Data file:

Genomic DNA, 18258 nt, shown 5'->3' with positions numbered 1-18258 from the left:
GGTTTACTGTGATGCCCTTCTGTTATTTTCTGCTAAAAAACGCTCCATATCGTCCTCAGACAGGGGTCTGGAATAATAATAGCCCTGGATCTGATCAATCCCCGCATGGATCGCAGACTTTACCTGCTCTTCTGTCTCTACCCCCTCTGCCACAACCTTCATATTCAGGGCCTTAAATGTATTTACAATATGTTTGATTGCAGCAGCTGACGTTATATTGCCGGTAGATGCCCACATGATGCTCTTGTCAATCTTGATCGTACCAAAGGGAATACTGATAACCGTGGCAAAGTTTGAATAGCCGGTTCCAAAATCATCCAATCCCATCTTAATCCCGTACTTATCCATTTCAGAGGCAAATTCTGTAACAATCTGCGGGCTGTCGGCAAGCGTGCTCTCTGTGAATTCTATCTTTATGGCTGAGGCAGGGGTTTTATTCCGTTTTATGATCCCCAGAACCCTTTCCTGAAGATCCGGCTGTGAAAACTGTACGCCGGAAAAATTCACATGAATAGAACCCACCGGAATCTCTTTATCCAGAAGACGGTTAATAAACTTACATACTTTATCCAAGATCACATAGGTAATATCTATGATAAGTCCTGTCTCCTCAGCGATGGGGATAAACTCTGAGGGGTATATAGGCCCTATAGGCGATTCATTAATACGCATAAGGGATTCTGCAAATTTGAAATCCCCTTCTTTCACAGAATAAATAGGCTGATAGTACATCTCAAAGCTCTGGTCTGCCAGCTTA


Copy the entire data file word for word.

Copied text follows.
Genomic DNA, 18258 nt, shown 5'->3' with positions numbered 1-18258 from the left:
GGTTTACTGTGATGCCCTTCTGTTATTTTCTGCTAAAAAACGCTCCATATCGTCCTCAGACAGGGGTCTGGAATAATAATAGCCCTGGATCTGATCAATCCCCGCATGGATCGCAGACTTTACCTGCTCTTCTGTCTCTACCCCCTCTGCCACAACCTTCATATTCAGGGCCTTAAATGTATTTACAATATGTTTGATTGCAGCAGCTGACGTTATATTGCCGGTAGATGCCCACATGATGCTCTTGTCAATCTTGATCGTACCAAAGGGAATACTGATAACCGTGGCAAAGTTTGAATAGCCGGTTCCAAAATCATCCAATCCCATCTTAATCCCGTACTTATCCATTTCAGAGGCAAATTCTGTAACAATCTGCGGGCTGTCGGCAAGCGTGCTCTCTGTGAATTCTATCTTTATGGCTGAGGCAGGGGTTTTATTCCGTTTTATGATCCCCAGAACCCTTTCCTGAAGATCCGGCTGTGAAAACTGTACGCCGGAAAAATTCACATGAATAGAACCCACCGGAATCTCTTTATCCAGAAGACGGTTAATAAACTTACATACTTTATCCAAGATCACATAGGTAATATCTATGATAAGTCCTGTCTCCTCAGCGATGGGGATAAACTCTGAGGGGTATATAGGCCCTATAGGCGATTCATTAATACGCATAAGGGATTCTGCAAATTTGAAATCCCCTTCTTTCACAGAATAAATAGGCTGATAGTACATCTCAAAGCTCTGGTCTGCCAGCTTA